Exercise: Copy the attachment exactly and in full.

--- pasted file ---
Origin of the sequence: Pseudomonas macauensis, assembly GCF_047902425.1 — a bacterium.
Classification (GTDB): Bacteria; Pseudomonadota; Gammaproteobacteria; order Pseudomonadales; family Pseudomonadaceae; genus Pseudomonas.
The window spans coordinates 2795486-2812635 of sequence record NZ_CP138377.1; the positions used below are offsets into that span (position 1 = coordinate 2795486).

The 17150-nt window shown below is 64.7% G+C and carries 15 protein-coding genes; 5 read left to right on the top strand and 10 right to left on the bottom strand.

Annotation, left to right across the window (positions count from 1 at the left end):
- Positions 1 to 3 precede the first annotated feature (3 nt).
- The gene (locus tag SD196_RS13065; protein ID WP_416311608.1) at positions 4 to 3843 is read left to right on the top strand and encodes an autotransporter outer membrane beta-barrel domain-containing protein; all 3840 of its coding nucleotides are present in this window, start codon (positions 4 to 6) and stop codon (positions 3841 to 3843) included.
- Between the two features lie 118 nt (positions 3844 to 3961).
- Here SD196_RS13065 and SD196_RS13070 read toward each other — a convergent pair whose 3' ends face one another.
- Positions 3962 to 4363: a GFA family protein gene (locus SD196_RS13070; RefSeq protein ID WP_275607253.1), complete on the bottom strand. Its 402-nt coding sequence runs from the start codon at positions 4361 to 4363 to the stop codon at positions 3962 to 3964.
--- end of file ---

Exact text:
Origin of the sequence: Pseudomonas macauensis, assembly GCF_047902425.1 — a bacterium.
Classification (GTDB): Bacteria; Pseudomonadota; Gammaproteobacteria; order Pseudomonadales; family Pseudomonadaceae; genus Pseudomonas.
The window spans coordinates 2795486-2812635 of sequence record NZ_CP138377.1; the positions used below are offsets into that span (position 1 = coordinate 2795486).

The 17150-nt window shown below is 64.7% G+C and carries 15 protein-coding genes; 5 read left to right on the top strand and 10 right to left on the bottom strand.

Annotation, left to right across the window (positions count from 1 at the left end):
- Positions 1 to 3 precede the first annotated feature (3 nt).
- The gene (locus tag SD196_RS13065; protein ID WP_416311608.1) at positions 4 to 3843 is read left to right on the top strand and encodes an autotransporter outer membrane beta-barrel domain-containing protein; all 3840 of its coding nucleotides are present in this window, start codon (positions 4 to 6) and stop codon (positions 3841 to 3843) included.
- Between the two features lie 118 nt (positions 3844 to 3961).
- Here SD196_RS13065 and SD196_RS13070 read toward each other — a convergent pair whose 3' ends face one another.
- Positions 3962 to 4363: a GFA family protein gene (locus SD196_RS13070; RefSeq protein ID WP_275607253.1), complete on the bottom strand. Its 402-nt coding sequence runs from the start codon at positions 4361 to 4363 to the stop codon at positions 3962 to 3964.